"The Reckoning" is merely the setup for what is a two-part season finale, but it puts all the pieces in place, sending us out on a note of ominousness and tragedy (Kuiil is felled by stormtroopers, who kidnap the Child), and promising a major showdown between Mando and this surviving piece of the Empire that has staked its claim to Nevarro.

Previous episode: Chapter 6: The Prisoner
Next episode: Chapter 8: Redemption

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4 comments on this post

    Thanks for reviewing this show, Jammer. I'm just catching up with it now. I love how it has the authentic look and feel of Star Wars, but in a different part of that universe, and that it's showing the aftermath of the fallen Empire. This episode was a good set up the the finale. I liked how it pulled in characters from earlier episodes, giving the series an overall connectedness without being a slave to current serial storytelling style, and how it's building the relationships between these people (and droids). The end did indeed have an ominous overtone, through an event I didn't expect. Good stuff.

    The pitch from the Client reminds me of the old PC game, TIE Fighter. It was a sequel to X-Wing back in the mid-90's. In TIE Fighter, you played a pilot in the Imperial Navy, and much of the early part of the game was stopping minor and major-ish wars between planets brought into the Imperial fold.

    I'll be honest, I continue to see parallels to Firefly, but it's probably unintentional - a result of a similar motif rather than a conscious effort to make such references.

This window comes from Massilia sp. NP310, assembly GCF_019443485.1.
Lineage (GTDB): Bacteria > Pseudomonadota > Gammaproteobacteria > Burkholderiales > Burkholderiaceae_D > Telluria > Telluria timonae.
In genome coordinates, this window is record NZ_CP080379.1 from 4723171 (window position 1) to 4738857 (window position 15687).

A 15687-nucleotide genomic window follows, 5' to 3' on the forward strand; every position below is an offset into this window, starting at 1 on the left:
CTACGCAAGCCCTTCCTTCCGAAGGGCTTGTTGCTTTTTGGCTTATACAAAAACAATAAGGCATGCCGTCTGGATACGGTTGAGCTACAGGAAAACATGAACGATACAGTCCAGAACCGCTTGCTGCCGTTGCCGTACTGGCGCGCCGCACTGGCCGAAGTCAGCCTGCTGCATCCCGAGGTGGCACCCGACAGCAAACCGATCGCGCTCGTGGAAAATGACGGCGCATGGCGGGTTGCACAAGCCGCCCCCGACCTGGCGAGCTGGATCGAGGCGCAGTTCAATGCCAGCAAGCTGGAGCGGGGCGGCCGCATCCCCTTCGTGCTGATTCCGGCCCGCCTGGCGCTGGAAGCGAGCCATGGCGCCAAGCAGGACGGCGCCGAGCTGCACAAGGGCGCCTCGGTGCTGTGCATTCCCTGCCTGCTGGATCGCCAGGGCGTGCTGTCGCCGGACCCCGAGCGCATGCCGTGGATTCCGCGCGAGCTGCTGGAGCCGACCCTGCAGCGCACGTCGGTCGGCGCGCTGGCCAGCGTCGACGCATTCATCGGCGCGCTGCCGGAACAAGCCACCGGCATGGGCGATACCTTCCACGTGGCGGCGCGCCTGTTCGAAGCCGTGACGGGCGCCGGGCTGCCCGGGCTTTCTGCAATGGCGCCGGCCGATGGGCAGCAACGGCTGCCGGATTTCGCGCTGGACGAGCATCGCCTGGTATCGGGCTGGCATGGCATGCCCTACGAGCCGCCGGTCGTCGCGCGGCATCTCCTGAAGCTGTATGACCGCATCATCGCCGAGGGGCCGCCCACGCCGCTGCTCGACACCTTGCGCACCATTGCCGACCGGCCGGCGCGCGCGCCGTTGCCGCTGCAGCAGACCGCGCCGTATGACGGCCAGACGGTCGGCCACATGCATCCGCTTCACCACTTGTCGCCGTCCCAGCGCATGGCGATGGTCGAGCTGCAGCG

I haven't seen anything past this episode, but if it's true that Kuiil is dead, I'll miss Nick Nolte's voice. I have spoken.

    Aw, hell naw. How are you going to kill off my boy? He's the best character on the show.

    I have spoken.

    Best MAND episode to date. I like how it incorporated pretty much all that's come before it in an effective plot-oriented affair that's going to start tying a bow on S1. The ending was very sudden and a bit hard to digest, but at least the show doesn't hold back.

    It was pretty obvious from the get-go that there would be twists and turns as that is how the plotting in MAND tends to be. At least here it doesn't wrap up with the Mandalorian just being invincible and kicking a ton of ass.

    Liked the development Kuiil got and his story of re-programming the droid. The show spends time on things like this and it pays off. How can anybody not like the Kuiil character? But then he gets killed at the end.

    Also get to see more evidence of why Baby Yoda is so valuable -- he heals Karga empath-style after the pterodactyl attack. No doubt his reputation precedes him.

    3 stars for "Chapter 7: The Reckoning" -- interesting way to do the cliffhanger ending (no "To Be Continued") with this clearly being the 1st part of a 2-part season finale. Mando & co. face impossible odds and we get introduced to Giancarlo Esposito who looks to be the main antagonist going forward.